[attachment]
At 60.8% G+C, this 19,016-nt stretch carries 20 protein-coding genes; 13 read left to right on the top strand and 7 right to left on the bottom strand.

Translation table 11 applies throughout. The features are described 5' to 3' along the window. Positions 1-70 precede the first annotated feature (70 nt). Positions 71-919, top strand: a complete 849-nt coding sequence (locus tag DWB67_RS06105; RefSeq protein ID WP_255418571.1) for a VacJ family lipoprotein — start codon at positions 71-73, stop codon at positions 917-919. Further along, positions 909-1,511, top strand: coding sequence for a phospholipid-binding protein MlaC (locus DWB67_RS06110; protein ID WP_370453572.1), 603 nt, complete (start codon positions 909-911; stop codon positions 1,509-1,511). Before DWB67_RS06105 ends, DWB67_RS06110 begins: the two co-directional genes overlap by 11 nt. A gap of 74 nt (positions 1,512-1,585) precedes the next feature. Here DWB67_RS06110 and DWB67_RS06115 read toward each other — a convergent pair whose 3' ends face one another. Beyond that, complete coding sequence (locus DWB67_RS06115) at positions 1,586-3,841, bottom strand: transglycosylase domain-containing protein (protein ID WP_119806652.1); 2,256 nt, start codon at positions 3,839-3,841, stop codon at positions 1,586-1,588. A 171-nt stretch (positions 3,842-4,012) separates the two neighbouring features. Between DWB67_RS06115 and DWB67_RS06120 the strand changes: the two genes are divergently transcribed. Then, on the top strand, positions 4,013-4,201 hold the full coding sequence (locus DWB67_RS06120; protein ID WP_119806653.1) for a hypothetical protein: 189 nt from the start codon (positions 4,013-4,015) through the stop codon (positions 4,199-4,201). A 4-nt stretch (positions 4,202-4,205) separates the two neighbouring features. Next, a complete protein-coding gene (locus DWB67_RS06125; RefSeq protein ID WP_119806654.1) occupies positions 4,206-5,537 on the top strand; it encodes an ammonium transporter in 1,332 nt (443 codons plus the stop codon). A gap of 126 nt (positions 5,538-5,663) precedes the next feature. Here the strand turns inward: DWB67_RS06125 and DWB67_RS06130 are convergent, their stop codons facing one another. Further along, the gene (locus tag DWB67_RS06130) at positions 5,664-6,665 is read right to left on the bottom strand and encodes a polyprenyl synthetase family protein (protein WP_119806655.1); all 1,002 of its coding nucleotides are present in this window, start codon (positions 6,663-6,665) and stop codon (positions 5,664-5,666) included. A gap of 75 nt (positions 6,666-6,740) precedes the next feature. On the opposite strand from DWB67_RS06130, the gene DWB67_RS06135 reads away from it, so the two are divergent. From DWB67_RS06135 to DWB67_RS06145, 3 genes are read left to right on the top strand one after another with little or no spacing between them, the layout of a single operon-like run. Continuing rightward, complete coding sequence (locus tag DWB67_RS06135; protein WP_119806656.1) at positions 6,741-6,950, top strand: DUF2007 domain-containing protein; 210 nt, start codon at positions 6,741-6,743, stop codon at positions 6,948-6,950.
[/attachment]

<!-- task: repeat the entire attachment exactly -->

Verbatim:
At 60.8% G+C, this 19,016-nt stretch carries 20 protein-coding genes; 13 read left to right on the top strand and 7 right to left on the bottom strand.

Translation table 11 applies throughout. The features are described 5' to 3' along the window. Positions 1-70 precede the first annotated feature (70 nt). Positions 71-919, top strand: a complete 849-nt coding sequence (locus tag DWB67_RS06105; RefSeq protein ID WP_255418571.1) for a VacJ family lipoprotein — start codon at positions 71-73, stop codon at positions 917-919. Further along, positions 909-1,511, top strand: coding sequence for a phospholipid-binding protein MlaC (locus DWB67_RS06110; protein ID WP_370453572.1), 603 nt, complete (start codon positions 909-911; stop codon positions 1,509-1,511). Before DWB67_RS06105 ends, DWB67_RS06110 begins: the two co-directional genes overlap by 11 nt. A gap of 74 nt (positions 1,512-1,585) precedes the next feature. Here DWB67_RS06110 and DWB67_RS06115 read toward each other — a convergent pair whose 3' ends face one another. Beyond that, complete coding sequence (locus DWB67_RS06115) at positions 1,586-3,841, bottom strand: transglycosylase domain-containing protein (protein ID WP_119806652.1); 2,256 nt, start codon at positions 3,839-3,841, stop codon at positions 1,586-1,588. A 171-nt stretch (positions 3,842-4,012) separates the two neighbouring features. Between DWB67_RS06115 and DWB67_RS06120 the strand changes: the two genes are divergently transcribed. Then, on the top strand, positions 4,013-4,201 hold the full coding sequence (locus DWB67_RS06120; protein ID WP_119806653.1) for a hypothetical protein: 189 nt from the start codon (positions 4,013-4,015) through the stop codon (positions 4,199-4,201). A 4-nt stretch (positions 4,202-4,205) separates the two neighbouring features. Next, a complete protein-coding gene (locus DWB67_RS06125; RefSeq protein ID WP_119806654.1) occupies positions 4,206-5,537 on the top strand; it encodes an ammonium transporter in 1,332 nt (443 codons plus the stop codon). A gap of 126 nt (positions 5,538-5,663) precedes the next feature. Here the strand turns inward: DWB67_RS06125 and DWB67_RS06130 are convergent, their stop codons facing one another. Further along, the gene (locus tag DWB67_RS06130) at positions 5,664-6,665 is read right to left on the bottom strand and encodes a polyprenyl synthetase family protein (protein WP_119806655.1); all 1,002 of its coding nucleotides are present in this window, start codon (positions 6,663-6,665) and stop codon (positions 5,664-5,666) included. A gap of 75 nt (positions 6,666-6,740) precedes the next feature. On the opposite strand from DWB67_RS06130, the gene DWB67_RS06135 reads away from it, so the two are divergent. From DWB67_RS06135 to DWB67_RS06145, 3 genes are read left to right on the top strand one after another with little or no spacing between them, the layout of a single operon-like run. Continuing rightward, complete coding sequence (locus tag DWB67_RS06135; protein WP_119806656.1) at positions 6,741-6,950, top strand: DUF2007 domain-containing protein; 210 nt, start codon at positions 6,741-6,743, stop codon at positions 6,948-6,950.